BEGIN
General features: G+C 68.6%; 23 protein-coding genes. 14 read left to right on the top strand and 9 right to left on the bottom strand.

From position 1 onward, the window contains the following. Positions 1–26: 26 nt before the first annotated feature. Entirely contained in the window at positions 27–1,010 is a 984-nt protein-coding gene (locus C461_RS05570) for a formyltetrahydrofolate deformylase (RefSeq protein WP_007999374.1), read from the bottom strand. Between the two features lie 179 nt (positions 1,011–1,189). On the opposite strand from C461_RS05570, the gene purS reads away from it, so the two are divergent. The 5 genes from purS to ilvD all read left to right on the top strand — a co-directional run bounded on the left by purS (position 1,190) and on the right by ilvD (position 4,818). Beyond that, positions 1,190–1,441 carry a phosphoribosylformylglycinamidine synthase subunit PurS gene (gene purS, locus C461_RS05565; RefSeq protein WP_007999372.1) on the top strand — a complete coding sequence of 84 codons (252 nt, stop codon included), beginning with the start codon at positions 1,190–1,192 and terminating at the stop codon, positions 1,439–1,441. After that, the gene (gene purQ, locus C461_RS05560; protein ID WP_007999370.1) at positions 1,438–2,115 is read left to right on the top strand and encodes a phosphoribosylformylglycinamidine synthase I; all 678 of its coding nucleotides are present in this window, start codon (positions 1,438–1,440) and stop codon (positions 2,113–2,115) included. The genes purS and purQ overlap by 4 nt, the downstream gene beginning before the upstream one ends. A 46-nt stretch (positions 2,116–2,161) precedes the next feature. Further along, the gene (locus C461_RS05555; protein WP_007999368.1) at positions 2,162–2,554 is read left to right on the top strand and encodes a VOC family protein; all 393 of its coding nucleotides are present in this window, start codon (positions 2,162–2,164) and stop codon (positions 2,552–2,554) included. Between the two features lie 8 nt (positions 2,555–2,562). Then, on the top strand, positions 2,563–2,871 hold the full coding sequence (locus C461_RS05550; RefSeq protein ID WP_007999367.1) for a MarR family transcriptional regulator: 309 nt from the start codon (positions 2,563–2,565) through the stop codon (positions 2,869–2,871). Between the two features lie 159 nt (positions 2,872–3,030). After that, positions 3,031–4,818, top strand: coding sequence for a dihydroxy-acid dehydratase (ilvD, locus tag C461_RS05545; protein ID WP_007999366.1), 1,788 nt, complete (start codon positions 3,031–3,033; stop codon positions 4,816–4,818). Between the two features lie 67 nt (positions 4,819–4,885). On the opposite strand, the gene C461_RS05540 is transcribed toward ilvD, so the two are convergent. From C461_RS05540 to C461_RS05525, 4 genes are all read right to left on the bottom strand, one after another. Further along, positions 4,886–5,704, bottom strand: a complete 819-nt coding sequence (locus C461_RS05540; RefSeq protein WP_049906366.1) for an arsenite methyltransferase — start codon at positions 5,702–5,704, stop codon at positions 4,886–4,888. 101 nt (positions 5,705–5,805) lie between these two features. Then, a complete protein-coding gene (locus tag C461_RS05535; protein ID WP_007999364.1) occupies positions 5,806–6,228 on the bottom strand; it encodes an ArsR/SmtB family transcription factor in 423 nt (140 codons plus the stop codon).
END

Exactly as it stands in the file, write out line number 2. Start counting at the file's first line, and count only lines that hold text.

From position 1 onward, the window contains the following. Positions 1–26: 26 nt before the first annotated feature. Entirely contained in the window at positions 27–1,010 is a 984-nt protein-coding gene (locus C461_RS05570) for a formyltetrahydrofolate deformylase (RefSeq protein WP_007999374.1), read from the bottom strand. Between the two features lie 179 nt (positions 1,011–1,189). On the opposite strand from C461_RS05570, the gene purS reads away from it, so the two are divergent. The 5 genes from purS to ilvD all read left to right on the top strand — a co-directional run bounded on the left by purS (position 1,190) and on the right by ilvD (position 4,818). Beyond that, positions 1,190–1,441 carry a phosphoribosylformylglycinamidine synthase subunit PurS gene (gene purS, locus C461_RS05565; RefSeq protein WP_007999372.1) on the top strand — a complete coding sequence of 84 codons (252 nt, stop codon included), beginning with the start codon at positions 1,190–1,192 and terminating at the stop codon, positions 1,439–1,441. After that, the gene (gene purQ, locus C461_RS05560; protein ID WP_007999370.1) at positions 1,438–2,115 is read left to right on the top strand and encodes a phosphoribosylformylglycinamidine synthase I; all 678 of its coding nucleotides are present in this window, start codon (positions 1,438–1,440) and stop codon (positions 2,113–2,115) included. The genes purS and purQ overlap by 4 nt, the downstream gene beginning before the upstream one ends. A 46-nt stretch (positions 2,116–2,161) precedes the next feature. Further along, the gene (locus C461_RS05555; protein WP_007999368.1) at positions 2,162–2,554 is read left to right on the top strand and encodes a VOC family protein; all 393 of its coding nucleotides are present in this window, start codon (positions 2,162–2,164) and stop codon (positions 2,552–2,554) included. Between the two features lie 8 nt (positions 2,555–2,562). Then, on the top strand, positions 2,563–2,871 hold the full coding sequence (locus C461_RS05550; RefSeq protein ID WP_007999367.1) for a MarR family transcriptional regulator: 309 nt from the start codon (positions 2,563–2,565) through the stop codon (positions 2,869–2,871). Between the two features lie 159 nt (positions 2,872–3,030). After that, positions 3,031–4,818, top strand: coding sequence for a dihydroxy-acid dehydratase (ilvD, locus tag C461_RS05545; protein ID WP_007999366.1), 1,788 nt, complete (start codon positions 3,031–3,033; stop codon positions 4,816–4,818). Between the two features lie 67 nt (positions 4,819–4,885). On the opposite strand, the gene C461_RS05540 is transcribed toward ilvD, so the two are convergent. From C461_RS05540 to C461_RS05525, 4 genes are all read right to left on the bottom strand, one after another. Further along, positions 4,886–5,704, bottom strand: a complete 819-nt coding sequence (locus C461_RS05540; RefSeq protein WP_049906366.1) for an arsenite methyltransferase — start codon at positions 5,702–5,704, stop codon at positions 4,886–4,888. 101 nt (positions 5,705–5,805) lie between these two features. Then, a complete protein-coding gene (locus tag C461_RS05535; protein ID WP_007999364.1) occupies positions 5,806–6,228 on the bottom strand; it encodes an ArsR/SmtB family transcription factor in 423 nt (140 codons plus the stop codon).